Here is an Informe de Español.
Early learning is dominated by the child’s immense capacity for imitation which, according to Steiner, is “a thoroughly active, participatory process. “This plays out in class by the children’s ability to say a rhyme or sing a song. The children begin opening their ears to the musical sound of the Spanish language through verse, song, and games. New vocabulary for greetings, seasons, colors, animals, classroom objects, and more is taught throughout the year.
Encouraging perception through feeling and active experience, the children build their Spanish vocabulary through comprehensible input told in fables and acted out and/or drawn into a Spanish notebook through picture dictation and repetition. New vocabulary is given directly from the stories.
Translation is avoided in the early years and, instead, language is taught by movement, gestures, pictures, art, and other non-verbal expressions. The children learn and write the Spanish alphabet along with words that begin with the letters, which is a change from the previous pictorial representation of the language in earlier years.
Language lessons follow the routine of the main lesson, which consists of three elements — the rhythmic part, the main teaching phase, and the narration. The children begin to have regular dictation of verses. They review numbers and learn to tell time in Spanish. Be patient with children who anxiously desire to translate, and don’t give in to the urge. Students are purposefully put through the experience of ambiguity and momentary frustration of deciphering what is being spoken in class. This method is generally acknowledged as a main characteristic necessary for successful language learners.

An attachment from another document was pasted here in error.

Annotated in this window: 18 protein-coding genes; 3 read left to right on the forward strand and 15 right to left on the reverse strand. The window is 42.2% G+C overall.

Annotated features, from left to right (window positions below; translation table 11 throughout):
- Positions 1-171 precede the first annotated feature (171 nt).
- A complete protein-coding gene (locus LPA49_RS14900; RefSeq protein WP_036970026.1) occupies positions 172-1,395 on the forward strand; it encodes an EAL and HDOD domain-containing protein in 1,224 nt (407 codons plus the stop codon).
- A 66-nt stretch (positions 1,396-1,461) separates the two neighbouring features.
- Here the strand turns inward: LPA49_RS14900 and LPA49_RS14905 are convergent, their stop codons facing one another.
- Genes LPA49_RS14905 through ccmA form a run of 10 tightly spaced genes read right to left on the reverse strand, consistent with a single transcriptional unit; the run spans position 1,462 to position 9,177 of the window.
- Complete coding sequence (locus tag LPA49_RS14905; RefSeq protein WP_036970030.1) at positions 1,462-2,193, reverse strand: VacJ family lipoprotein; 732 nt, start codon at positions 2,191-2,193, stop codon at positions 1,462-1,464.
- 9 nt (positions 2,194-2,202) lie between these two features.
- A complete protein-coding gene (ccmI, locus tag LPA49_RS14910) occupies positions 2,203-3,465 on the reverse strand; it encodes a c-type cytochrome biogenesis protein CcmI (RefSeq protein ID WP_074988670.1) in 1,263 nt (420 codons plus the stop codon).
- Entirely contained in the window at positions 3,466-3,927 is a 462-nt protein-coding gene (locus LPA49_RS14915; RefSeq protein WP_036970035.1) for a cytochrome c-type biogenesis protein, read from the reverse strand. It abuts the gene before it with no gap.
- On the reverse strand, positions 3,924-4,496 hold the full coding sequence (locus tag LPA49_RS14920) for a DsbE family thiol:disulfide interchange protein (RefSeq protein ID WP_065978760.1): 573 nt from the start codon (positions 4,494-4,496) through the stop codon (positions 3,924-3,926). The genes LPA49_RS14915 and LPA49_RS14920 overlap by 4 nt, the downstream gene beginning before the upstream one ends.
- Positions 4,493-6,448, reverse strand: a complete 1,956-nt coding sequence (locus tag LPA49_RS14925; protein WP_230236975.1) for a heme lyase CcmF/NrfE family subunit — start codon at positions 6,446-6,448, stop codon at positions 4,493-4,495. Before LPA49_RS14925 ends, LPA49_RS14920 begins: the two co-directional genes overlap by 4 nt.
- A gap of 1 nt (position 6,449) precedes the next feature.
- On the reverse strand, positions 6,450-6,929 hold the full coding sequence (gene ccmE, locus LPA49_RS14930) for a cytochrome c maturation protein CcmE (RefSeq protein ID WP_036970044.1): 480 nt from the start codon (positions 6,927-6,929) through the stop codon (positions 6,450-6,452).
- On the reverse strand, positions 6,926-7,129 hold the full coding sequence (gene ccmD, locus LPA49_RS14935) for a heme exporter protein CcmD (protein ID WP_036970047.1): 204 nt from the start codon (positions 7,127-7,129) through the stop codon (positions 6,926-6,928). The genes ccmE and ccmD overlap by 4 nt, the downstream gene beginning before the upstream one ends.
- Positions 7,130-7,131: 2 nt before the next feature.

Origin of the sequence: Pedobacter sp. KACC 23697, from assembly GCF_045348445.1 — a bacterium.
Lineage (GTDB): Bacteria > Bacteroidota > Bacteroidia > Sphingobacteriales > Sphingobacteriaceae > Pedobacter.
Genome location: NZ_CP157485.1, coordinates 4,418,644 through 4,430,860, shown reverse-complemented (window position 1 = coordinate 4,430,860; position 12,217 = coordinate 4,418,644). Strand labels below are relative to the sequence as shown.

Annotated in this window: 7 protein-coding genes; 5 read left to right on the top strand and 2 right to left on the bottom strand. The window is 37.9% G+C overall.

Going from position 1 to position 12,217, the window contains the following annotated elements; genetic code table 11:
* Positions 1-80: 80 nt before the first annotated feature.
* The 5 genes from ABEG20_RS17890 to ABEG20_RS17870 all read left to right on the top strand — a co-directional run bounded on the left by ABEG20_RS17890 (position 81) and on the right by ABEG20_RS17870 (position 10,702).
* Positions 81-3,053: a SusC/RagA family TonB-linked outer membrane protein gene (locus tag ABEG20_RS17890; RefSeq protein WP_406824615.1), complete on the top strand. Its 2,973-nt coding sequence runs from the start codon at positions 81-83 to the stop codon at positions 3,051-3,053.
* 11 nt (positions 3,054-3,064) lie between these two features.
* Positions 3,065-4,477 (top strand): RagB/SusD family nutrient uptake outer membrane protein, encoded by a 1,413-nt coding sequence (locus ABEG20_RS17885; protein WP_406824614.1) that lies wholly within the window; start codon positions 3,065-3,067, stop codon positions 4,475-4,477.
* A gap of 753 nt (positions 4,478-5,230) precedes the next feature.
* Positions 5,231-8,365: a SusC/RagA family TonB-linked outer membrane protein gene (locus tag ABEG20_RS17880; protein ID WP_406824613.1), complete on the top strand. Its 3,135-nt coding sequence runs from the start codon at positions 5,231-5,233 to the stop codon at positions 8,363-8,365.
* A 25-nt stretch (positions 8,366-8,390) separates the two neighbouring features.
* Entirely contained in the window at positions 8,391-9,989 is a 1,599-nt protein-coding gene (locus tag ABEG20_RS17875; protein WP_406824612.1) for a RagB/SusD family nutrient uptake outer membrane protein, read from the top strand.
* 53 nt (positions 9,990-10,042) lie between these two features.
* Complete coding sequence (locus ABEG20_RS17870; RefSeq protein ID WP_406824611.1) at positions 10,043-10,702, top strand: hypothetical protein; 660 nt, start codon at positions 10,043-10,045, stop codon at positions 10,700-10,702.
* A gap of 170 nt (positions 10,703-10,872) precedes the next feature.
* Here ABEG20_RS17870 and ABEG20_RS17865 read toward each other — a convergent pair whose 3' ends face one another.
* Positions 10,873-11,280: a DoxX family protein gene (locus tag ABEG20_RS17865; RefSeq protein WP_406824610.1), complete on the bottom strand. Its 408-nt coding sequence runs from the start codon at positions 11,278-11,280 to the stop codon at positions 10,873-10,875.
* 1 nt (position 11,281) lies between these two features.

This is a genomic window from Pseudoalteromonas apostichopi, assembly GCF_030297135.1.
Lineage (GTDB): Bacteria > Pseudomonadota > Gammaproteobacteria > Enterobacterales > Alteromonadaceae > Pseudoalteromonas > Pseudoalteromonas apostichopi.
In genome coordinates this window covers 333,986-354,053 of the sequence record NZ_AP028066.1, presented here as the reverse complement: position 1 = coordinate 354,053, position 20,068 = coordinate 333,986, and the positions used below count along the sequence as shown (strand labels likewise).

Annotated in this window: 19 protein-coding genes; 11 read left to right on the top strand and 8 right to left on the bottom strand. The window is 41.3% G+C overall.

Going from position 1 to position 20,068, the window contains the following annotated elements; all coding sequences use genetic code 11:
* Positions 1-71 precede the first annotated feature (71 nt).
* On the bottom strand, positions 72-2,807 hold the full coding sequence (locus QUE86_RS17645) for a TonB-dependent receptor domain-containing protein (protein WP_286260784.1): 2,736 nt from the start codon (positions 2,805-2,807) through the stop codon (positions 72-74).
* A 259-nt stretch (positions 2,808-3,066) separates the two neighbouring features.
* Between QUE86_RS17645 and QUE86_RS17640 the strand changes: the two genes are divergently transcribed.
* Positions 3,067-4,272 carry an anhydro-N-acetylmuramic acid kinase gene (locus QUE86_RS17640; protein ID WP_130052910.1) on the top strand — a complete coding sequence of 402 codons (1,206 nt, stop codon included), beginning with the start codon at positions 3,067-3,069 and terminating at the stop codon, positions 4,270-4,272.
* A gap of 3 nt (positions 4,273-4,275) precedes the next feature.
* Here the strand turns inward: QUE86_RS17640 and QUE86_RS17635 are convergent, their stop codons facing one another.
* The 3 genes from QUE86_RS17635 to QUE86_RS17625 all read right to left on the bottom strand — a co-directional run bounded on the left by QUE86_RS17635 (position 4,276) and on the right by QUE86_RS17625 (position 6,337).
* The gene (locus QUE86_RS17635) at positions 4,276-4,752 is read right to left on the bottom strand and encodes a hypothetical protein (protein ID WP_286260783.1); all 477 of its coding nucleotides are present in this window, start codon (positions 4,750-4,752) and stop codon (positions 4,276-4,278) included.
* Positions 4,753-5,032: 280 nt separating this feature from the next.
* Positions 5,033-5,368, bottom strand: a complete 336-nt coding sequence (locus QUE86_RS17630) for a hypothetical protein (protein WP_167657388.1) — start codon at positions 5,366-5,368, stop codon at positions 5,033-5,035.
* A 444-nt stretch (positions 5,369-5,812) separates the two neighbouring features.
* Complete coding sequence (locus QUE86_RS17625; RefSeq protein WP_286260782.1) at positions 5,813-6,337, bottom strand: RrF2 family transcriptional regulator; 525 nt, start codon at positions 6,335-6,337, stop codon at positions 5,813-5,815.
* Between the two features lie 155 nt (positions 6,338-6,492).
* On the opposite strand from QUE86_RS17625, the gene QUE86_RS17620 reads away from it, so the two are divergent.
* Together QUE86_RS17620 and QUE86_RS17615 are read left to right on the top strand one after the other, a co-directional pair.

We continue creating a Spanish reference binder. Students must have their binder, paper, pencils for class; if they forget these materials, I count it as missed homework — being unprepared for class. New words are given on Fridays and are written on index cards with English on one side and Spanish on the other. These are due on Mondays. On Thursdays, we work with the words for the week in puzzles and games, as well as creating sentences, paragraphs, and dialogs.
Now that the children have begun to perceive the language in feeling and imagination, they begin to develop an understanding and appreciation of other cultures through a more complex experience of the language. We have pen pals with a 6th-grade Spanish class at CornerstoneCommunitySchooland journals. The emphasis in sixth grade is on verb conjugation. We continue with Friday quizzes.
The students create and write more complex sentences and paragraphs. We have pen pals with 7th-grade Spanish classes at St. Johnof the Cross and journals. We continue to learn verb conjugations in the three major tenses, and we also continue with Friday quizzes.
In 8th grade, the emphasis is on speaking the language. Students continue writing to pen pals at St. John of the Cross and journals. Our quizzes have been moved to Thursday, since this year we are working with students from the University of Akron to create a special altar and celebration for the Day of the Dead. We will read an adapted version of Don Quixote in the Spring.
My door is always open!
Doña Amalia a.k.a. Amy Fabre